The study’s outcome – more accurately, lack of outcome – was likely foreordained by a Chamber of Commerce/left wing coalition that had hijacked other supposedly objective fiscal reviews of state operations.
Another study of refugee economic impact sponsored by an amorphous, shape-shifting Chamber of Commerce/left wing coalition calling itself The Refugee Services Collaborative of Cleveland got more traction than the embarrassing Tennessee study. It found, according to an article in the Cleveland Plain Dealer, that “Three resettlement agencies spend about $4.8 million a year helping refugees to start new lives in the Cleveland area. From that investment of mostly federal dollars comes an annual economic impact of nearly $50 million.”
Now the tax dollars invested are paying back 10 to 1!
The study looked at 3 areas where refugees make an economic contribution in the Cleveland area: refugee service organizations, refugee-owned businesses and household spending of refugee families.
Speaking of refugee service organizations, the study notes that the “preponderance of funding for these organizations is derived from federal sources”. That is not a negative finding for the authors of the study; after all it still represents a net inflow of money into the Cleveland area and employment for 95. I assume most of the employees are refugees or immigrants, but the study does not say. An interesting question for a study is why an area which in the year of the study resettled 598 refugees and resettled less than 400 per year in the previous 12 years needs 95 federal taxpayer funded employees focused exclusively on serving refugees.
The next category of economic contribution comes from refugee-owned businesses of which the study reports: “The Chmura survey indicated that over the last ten years, at least 38 businesses were started by refugees in the Cleveland area with a total of 141 employees (including owners). In addition, it is estimated that almost all of those employed by refugee-owned businesses are refugees themselves. Though the survey did not gather information of the types of businesses that were started, estimates were made based upon studies conducted elsewhere. The assumed mix of industries for the refugee-owned businesses includes the following: restaurants, retail, health and beauty, transportation and automotive services, and child care.” (my emphasis)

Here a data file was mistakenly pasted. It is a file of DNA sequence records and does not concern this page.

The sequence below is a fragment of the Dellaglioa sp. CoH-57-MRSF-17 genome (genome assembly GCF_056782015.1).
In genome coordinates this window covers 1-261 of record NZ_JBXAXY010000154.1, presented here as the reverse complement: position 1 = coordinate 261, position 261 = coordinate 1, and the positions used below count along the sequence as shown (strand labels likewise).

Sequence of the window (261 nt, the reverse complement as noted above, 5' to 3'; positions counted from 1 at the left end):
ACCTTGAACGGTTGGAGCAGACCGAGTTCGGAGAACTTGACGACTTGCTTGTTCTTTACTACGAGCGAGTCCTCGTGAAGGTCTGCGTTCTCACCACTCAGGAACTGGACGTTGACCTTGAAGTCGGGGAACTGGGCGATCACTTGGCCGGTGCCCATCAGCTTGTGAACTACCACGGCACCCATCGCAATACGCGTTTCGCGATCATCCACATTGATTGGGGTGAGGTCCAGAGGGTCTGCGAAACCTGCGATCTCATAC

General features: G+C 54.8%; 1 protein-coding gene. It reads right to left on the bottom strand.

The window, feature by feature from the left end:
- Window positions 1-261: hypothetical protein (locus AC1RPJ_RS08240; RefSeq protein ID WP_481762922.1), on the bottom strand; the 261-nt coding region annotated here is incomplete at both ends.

In other words, over a period of 10 years just 141 refugees found employment in 38 refugee-started businesses – average size less than 4 employees. The job-creation miracle yielded 141 jobs for the 4,000 or so who were resettled in the area at that time. And we have no idea what the businesses are – foodcarts, in-home day care centers, one man and a lawn mower, consultants on how to work the system? It is more than amazing that having located and counted all the businesses opened by refugees they didn’t ask “oh, by the way, just what does your business do?”
The third category of economic vitality is household spending of refugee families.
Offering no real supporting evidence the study assumes Cleveland area refugees use welfare at less than the national average for refugees. (See above for an idea of welfare usage for refugees nationally.) It doesn’t matter anyway: a dollar provided by the federal taxpayer via a welfare program is a net plus in this study as it is assumed that this dollar will be spent in a Cleveland business.
The study is filled with findings such as “refugee services will purchase goods and services from other local businesses to support their organizations” and there are “benefits to local consumer-oriented businesses (such as retail and restaurants) that make sales to workers of the refugee services”.
Remember “refugee services” purchase goods and pay salaries with federal taxpayer dollars. But the dollars keep going round and round with positive ‘direct impacts’, ‘indirect impact’ and ‘induced impacts’. (No mention is made that some of these dollars are going directly back to the home country.)
The fog of ignorance and misinformation around this program is largely thanks to the inattention, if not active collusion of the media.
The facts are out there if the media would but investigate and report them. Until that happens we will ever be in the twilight zone when it comes to this topic.
Readers and members of the media (who truly want to get the facts) may reach Barnett at this e-mail address: